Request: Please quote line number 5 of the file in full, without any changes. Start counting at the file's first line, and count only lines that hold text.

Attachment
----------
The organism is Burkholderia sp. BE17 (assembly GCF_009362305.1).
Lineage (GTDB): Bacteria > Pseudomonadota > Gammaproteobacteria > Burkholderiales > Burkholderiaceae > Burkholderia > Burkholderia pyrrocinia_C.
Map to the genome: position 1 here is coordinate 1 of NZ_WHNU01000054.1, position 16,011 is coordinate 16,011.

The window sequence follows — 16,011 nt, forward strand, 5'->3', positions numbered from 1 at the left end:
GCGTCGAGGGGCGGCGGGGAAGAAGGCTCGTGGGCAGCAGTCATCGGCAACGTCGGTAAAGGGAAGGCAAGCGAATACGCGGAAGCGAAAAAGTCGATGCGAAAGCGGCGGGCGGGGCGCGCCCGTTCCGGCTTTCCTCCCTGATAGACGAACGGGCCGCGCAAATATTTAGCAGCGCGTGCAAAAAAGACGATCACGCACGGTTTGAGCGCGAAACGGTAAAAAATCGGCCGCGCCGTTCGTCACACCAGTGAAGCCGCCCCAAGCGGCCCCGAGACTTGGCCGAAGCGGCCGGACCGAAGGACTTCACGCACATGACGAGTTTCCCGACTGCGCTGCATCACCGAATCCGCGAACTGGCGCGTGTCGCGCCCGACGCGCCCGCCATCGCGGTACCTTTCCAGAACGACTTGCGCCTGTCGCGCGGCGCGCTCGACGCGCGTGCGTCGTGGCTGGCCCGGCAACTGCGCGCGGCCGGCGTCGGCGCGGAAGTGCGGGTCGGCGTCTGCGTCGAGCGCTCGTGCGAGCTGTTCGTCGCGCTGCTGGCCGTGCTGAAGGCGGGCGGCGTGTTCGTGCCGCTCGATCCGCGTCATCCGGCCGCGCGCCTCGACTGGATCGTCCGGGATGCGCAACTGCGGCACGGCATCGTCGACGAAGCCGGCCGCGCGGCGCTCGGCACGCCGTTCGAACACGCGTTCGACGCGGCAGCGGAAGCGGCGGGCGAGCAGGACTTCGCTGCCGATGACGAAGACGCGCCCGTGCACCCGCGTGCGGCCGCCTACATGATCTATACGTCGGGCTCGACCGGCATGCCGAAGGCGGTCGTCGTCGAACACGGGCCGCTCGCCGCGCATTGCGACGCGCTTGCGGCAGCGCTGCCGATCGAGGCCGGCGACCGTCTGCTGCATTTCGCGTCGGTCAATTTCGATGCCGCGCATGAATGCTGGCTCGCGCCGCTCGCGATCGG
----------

GCGTCGAGGGGCGGCGGGGAAGAAGGCTCGTGGGCAGCAGTCATCGGCAACGTCGGTAAAGGGAAGGCAAGCGAATACGCGGAAGCGAAAAAGTCGATGCGAAAGCGGCGGGCGGGGCGCGCCCGTTCCGGCTTTCCTCCCTGATAGACGAACGGGCCGCGCAAATATTTAGCAGCGCGTGCAAAAAAGACGATCACGCACGGTTTGAGCGCGAAACGGTAAAAAATCGGCCGCGCCGTTCGTCACACCAGTGAAGCCGCCCCAAGCGGCCCCGAGACTTGGCCGAAGCGGCCGGACCGAAGGACTTCACGCACATGACGAGTTTCCCGACTGCGCTGCATCACCGAATCCGCGAACTGGCGCGTGTCGCGCCCGACGCGCCCGCCATCGCGGTACCTTTCCAGAACGACTTGCGCCTGTCGCGCGGCGCGCTCGACGCGCGTGCGTCGTGGCTGGCCCGGCAACTGCGCGCGGCCGGCGTCGGCGCGGAAGTGCGGGTCGGCGTCTGCGTCGAGCGCTCGTGCGAGCTGTTCGTCGCGCTGCTGGCCGTGCTGAAGGCGGGCGGCGTGTTCGTGCCGCTCGATCCGCGTCATCCGGCCGCGCGCCTCGACTGGATCGTCCGGGATGCGCAACTGCGGCACGGCATCGTCGACGAAGCCGGCCGCGCGGCGCTCGGCACGCCGTTCGAACACGCGTTCGACGCGGCAGCGGAAGCGGCGGGCGAGCAGGACTTCGCTGCCGATGACGAAGACGCGCCCGTGCACCCGCGTGCGGCCGCCTACATGATCTATACGTCGGGCTCGACCGGCATGCCGAAGGCGGTCGTCGTCGAACACGGGCCGCTCGCCGCGCATTGCGACGCGCTTGCGGCAGCGCTGCCGATCGAGGCCGGCGACCGTCTGCTGCATTTCGCGTCGGTCAATTTCGATGCCGCGCATGAATGCTGGCTCGCGCCGCTCGCGATCGG